Mukuamu, quiet as it's kept, was Second-Team All-SEC at cornerback for South Carolina, opposite former first-round pick Jaycee Horn, before being moved to full-time safety in Dallas (he split time at both positions for the Gamecocks).
Sheffield, a former Falcon under Quinn, joined the Cowboys practice squad in October and has yet to be elevated, but do the math here. That means they can now elevate him for each of the final three regular season games to determine if he has what they're looking for before either signing him to the active roster for the playoffs or parting ways with him entirely.
This same math applies to Alexander, also on the practice squad with three elevations remaining heading into the matchup against the Philadelphia Eagles in Week 16. For Mullen, claimed off of waivers ahead of the loss to the Jaguars (he was made inactive), this week is about ramping up further to become an option for Quinn's defense and not simply for John Fassel's special teams unit.
That's three more experienced NFL veteran cornerbacks, two of which are former second-round picks (like Joseph) with a lot of combined starts (unlike Joseph) as you can readily see below.
- Kendall Sheffield: 38 games, 20 starts
- Mackensie Alexander: 84 games, 25 starts
- Trayvon Mullen: 45 games, 31 starts
For comparison, here are the numbers in those categories for the youthful incumbents:
- Kelvin Joseph: 23 games, 3 starts
- Israel Mukuamu: 17 games, 3 starts
- Nahshon Wright: 17 games, 1 start
It's not difficult to see the difference in experience between the two groups and, based upon the importance of every single game to come (assuming Week 18 against the Washington Commanders will matter to the standings, though each game thereafter is win-or-go-home), experience will be priceless.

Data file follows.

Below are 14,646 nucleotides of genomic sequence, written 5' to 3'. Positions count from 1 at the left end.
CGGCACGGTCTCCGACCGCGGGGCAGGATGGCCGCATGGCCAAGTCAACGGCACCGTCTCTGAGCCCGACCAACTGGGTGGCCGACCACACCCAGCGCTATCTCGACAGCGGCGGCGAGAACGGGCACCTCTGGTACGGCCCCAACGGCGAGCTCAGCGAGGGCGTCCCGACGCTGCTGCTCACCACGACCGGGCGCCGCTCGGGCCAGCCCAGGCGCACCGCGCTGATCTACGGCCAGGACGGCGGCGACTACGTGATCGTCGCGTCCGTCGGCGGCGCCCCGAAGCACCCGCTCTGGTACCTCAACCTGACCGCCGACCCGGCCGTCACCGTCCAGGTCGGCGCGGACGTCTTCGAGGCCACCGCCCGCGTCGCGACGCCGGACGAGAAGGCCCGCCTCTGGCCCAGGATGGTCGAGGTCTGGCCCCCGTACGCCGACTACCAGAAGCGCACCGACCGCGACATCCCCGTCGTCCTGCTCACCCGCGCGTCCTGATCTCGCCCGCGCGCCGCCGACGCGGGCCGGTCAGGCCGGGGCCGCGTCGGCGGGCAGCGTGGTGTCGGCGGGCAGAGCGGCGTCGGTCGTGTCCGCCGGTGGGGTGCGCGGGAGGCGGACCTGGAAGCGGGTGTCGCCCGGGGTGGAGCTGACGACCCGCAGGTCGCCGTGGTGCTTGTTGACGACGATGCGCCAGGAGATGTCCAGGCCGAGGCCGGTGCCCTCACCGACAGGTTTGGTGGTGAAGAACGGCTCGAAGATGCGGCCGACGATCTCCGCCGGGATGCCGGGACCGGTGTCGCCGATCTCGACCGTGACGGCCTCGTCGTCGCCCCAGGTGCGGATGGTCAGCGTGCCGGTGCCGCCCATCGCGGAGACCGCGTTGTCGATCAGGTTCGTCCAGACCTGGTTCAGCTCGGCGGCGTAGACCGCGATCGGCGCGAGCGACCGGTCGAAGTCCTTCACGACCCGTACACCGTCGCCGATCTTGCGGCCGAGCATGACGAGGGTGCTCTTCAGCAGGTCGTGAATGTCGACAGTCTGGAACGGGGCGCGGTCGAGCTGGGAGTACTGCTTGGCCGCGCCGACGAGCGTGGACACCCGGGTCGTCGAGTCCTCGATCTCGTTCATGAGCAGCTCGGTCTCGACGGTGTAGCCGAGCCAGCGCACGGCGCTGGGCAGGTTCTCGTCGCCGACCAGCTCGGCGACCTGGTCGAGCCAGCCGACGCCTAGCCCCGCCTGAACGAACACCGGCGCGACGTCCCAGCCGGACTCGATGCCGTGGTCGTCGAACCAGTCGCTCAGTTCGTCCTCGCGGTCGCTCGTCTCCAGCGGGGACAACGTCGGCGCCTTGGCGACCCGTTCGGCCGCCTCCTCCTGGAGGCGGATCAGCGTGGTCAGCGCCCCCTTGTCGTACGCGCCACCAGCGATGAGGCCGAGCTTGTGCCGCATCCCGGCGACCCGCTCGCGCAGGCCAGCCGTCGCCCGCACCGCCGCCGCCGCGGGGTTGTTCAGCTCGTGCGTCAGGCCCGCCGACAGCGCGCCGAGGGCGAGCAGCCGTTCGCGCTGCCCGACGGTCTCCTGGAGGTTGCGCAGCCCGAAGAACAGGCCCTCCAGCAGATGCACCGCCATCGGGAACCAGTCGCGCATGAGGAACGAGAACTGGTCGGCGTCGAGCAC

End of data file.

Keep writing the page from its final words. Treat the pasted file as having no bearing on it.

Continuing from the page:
This is why it's important to have the open competition before it's too late, so kudos to Quinn for being unafraid to pull the trigger on it in what's become a true meritocracy in Dallas and not simply a pounding of the table for any player based solely upon draft status.
You love to see it.
But, what you'd love to see more is any one (or two) of the aforementioned players step up and become "Him" opposite Trevon Diggs and DaRon Bland, two ball-hawking cover corners who have forced quarterbacks to throw away from them on a weekly basis — seven interceptions between the two through 14 games this season.
And what the Cowboys don't want to do, nor should you want them to, is to move Bland to the outside versus playing him at nickel. That's because Bland is already replacing an impact player in Jourdan Lewis and, while Bland can be effective on the outside as well (he took reps there in training camp), doing so opens up a void at nickel that isn't as easily worked around, be it coverage-wise against shiftier receivers and/or in run support.
Spoiler: The Cowboys can't afford to lose assistance in run support.
An open competition gives everyone, including Joseph, equal footing to show why they should be the guy going forward and, as such, stokes the competitive flames inside of all involved. This is the pure essence of sport and it's how every player made their way to the NFL in the first place, so there's no reason to stop now.
May the best man win so that, in the end, hopefully the Cowboys can continue to do so as well.